"The Last Little Citadel" depicts a period of tremendous change in America's high schools--from austere but orderly "fortresses" in the 1940s to the more flexible but undefined institutions of today. Far from being the grand plan of a group of educators, suggests Robert Hampel, a professor of education at the University of Delaware, this transition simply mirrored changes in society. When control and discipline became a focal point of attention in the 1930s and '40s, for instance, teachers were pressured to lead a monastic life, and students came under paternalistic control: "From the castle-style architecture of the school to the hall pass required of a student to walk through the fortress of virtue," Hampel writes, "the institution powerfully reminded teachers and students alike that submissiveness and propriety were expected."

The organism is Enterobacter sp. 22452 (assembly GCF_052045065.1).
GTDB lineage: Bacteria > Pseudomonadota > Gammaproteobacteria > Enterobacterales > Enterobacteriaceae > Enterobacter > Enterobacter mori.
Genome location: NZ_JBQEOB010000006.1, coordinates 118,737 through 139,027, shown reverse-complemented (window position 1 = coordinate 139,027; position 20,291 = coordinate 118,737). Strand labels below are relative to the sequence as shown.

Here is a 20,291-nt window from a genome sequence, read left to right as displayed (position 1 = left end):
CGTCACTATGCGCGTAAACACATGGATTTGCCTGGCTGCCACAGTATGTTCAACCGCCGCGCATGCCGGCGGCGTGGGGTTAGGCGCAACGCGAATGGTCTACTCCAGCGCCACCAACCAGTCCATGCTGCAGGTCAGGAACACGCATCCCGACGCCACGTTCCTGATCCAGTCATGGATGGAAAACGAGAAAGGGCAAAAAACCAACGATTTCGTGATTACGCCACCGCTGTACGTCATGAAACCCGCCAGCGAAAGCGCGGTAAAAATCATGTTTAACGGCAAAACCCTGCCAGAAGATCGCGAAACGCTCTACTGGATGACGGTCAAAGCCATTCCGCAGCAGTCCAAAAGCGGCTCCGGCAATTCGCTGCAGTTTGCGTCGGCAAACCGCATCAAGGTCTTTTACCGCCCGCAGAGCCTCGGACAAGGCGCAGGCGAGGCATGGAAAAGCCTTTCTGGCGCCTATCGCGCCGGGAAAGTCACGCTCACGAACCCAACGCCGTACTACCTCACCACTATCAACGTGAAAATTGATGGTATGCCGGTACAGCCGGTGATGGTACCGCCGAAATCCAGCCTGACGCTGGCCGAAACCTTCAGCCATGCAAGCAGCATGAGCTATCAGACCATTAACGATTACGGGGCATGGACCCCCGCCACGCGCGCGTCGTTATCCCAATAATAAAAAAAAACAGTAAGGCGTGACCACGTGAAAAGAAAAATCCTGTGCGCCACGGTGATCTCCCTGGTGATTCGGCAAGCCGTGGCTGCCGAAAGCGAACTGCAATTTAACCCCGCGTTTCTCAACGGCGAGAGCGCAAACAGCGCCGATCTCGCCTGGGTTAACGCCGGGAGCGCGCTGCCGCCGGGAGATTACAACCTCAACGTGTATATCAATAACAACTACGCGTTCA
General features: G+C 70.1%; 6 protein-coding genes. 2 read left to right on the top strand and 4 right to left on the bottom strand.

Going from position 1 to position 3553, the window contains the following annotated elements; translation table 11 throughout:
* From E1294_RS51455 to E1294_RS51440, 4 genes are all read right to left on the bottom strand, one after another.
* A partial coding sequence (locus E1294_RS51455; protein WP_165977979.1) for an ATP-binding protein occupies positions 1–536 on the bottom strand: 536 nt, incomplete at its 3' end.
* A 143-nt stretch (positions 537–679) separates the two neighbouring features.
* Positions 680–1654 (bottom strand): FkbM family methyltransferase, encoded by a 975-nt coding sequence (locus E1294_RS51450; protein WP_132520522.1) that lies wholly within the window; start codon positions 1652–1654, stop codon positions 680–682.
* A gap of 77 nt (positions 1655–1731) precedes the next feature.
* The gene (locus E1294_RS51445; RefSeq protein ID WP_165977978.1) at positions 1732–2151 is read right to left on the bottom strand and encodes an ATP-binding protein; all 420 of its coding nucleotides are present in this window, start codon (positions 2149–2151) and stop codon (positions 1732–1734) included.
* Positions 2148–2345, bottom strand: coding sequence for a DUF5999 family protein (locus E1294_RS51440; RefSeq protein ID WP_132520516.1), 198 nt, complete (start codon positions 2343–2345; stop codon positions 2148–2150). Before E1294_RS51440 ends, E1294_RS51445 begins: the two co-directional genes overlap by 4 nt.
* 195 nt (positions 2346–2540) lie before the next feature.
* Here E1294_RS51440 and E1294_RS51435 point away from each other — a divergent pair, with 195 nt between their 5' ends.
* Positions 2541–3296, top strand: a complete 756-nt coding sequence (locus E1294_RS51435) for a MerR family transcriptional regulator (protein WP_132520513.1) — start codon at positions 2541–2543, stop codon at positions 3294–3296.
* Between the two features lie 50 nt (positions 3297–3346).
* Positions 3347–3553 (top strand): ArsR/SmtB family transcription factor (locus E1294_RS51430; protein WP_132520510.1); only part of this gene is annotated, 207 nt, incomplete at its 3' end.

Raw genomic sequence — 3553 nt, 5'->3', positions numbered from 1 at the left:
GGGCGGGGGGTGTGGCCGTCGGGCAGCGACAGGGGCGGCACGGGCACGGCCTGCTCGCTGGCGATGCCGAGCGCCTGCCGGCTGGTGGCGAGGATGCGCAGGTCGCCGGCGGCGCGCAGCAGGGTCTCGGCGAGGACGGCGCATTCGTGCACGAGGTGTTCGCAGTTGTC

Idealistic educators who proposed better alternatives, Hampel's history suggests, were criticized for being "undemocratic": Schools, people argued, had no more prerogative to ignore public sentiment than, say, political parties. Yet while Hampel vividly illustrates the pressure on educators to respond to public demand, he only tacitly forwards his own conviction that society often prevents schools from inspiring excellence. His frustration over this state of affairs is relegated, instead, to the epilogue: "In some Midwestern states," Hampel concludes, "girls' full-court basketball has had a more powerful constituency than the proponents of Socratic dialogue. What the other kind of cheerleaders face is the task of mobilizing public support for changes whose payoff is not as immediate, as visible, or as much fun as the big games on Friday night and Saturday afternoon."